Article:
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Freezing magnetic monopoles

Magnetic monopoles, entities with isolated north or south magnetic poles, weren't supposed to exist. If you try to saw a bar magnet in half, all you succeed in getting are two magnets, each with a south and north pole. In recent years, however, the existence of monopoles, at least in the form of 'quasiparticles' consisting of collective excitations among many atoms, has been predicted and demonstrated in the lab. Now Stephen Powell, a scientist at the Joint Quantum Institute, has sharpened the theoretical framework under which monopoles can operate.

Aug 10th, 2012

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Physicists explore properties of electrons in graphene

Scientists from Georgia State University and the Georgia Institute of Technology have found a new way to examine certain properties of electrons in graphene - a material that may hold the key to new technologies in computing and other fields.

Aug 10th, 2012

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Exploitable results of FP7 metamaterials projects

Four projects have been funded by the European Commission within the seventh Framework Program with the purpose to develop appropriate fabrication and characterisation technologies for nanostructured metamaterials: NIM_NIL, NANOGOLD, MAGNONICS, and METACHEM.

Aug 10th, 2012

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Quantum leap toward future computing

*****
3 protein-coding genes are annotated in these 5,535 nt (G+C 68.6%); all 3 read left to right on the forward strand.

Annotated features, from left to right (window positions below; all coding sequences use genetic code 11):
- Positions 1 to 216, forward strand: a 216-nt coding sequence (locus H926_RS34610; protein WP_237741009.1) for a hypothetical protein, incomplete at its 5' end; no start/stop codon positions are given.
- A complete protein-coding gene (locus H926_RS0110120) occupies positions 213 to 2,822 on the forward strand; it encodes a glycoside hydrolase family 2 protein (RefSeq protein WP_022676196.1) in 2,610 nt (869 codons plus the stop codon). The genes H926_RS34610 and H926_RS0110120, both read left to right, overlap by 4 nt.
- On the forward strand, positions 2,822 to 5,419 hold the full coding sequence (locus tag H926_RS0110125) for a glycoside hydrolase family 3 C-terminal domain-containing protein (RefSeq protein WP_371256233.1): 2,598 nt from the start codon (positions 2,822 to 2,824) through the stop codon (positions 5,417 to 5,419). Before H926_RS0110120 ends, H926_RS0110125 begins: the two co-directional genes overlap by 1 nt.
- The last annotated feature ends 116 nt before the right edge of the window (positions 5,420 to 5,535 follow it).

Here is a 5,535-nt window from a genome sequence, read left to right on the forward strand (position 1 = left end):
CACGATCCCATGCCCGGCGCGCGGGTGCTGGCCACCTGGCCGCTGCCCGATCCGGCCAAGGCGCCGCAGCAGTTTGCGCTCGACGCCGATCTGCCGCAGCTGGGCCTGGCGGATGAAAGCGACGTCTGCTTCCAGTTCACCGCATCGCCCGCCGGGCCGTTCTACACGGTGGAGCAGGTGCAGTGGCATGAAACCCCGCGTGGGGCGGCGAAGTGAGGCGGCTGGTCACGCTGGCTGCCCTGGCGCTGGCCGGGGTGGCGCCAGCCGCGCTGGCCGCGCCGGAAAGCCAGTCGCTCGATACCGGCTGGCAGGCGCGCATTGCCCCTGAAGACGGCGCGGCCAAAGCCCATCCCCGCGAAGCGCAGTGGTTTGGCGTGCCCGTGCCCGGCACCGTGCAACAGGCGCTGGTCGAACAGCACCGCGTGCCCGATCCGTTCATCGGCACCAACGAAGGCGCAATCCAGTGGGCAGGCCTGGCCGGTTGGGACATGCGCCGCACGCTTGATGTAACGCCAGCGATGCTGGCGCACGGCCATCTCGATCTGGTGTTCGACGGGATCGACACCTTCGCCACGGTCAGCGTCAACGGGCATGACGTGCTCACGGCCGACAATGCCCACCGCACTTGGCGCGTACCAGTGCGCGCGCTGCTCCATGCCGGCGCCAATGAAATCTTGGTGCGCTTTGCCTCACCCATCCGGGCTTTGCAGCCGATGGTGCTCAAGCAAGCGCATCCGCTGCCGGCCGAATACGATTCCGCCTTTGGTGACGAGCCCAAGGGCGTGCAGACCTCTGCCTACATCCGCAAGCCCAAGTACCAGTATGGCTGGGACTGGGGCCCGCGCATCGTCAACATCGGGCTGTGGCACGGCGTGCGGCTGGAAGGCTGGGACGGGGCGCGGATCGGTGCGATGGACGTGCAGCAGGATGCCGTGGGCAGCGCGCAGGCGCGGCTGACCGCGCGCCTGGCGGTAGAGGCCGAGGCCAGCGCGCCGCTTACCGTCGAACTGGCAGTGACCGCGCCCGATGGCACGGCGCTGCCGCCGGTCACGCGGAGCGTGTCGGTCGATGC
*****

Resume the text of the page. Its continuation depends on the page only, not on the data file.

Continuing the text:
Scientists have taken a quantum leap forward towards future computing after discovering that 'background interference' in quantum-level measurements, may be the very thing they need to unlock the potential of quantum computing.

Aug 10th, 2012

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Einzelne Photonen elektrisch erzeugt

Mit Halbleiter-Nanostrukturen haben Physiker einzelne Photonen elektrisch erzeugt und über einen Quantenkanal übertragen. Sie werten den Einsatz dieser Einzelphotonenquellen als weiteren Fortschritt für eine breitere Anwendung in der abhörsicheren Datenkommunikation.

Aug 10th, 2012

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Nanomaterials help heart to heal

A National Cheng Kung University (NCKU) research team has made a breakthrough in the regeneration of new blood vessels in cardiovascular therapy by using nanofibers and vascular endothelial growth factor (VEGF).

Aug 10th, 2012

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Gecko feet hold clues to creating bandages that stick when wet (w/video)

Scientists already know that the tiny hairs on geckos' toe pads enable them to cling, like Velcro, to vertical surfaces. Now, University of Akron researchers are unfolding clues to the reptiles' gripping power in wet conditions in order to create a synthetic adhesive that sticks when moist or on wet surfaces.

Aug 10th, 2012

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How geckos cope with wet feet

Geckos are remarkable little creatures, clinging to almost any dry surface, and Alyssa Stark, from the University of Akron, USA, explains that they appear to be equally happy scampering through tropical rainforest canopies as they are in urban settings.

Aug 9th, 2012

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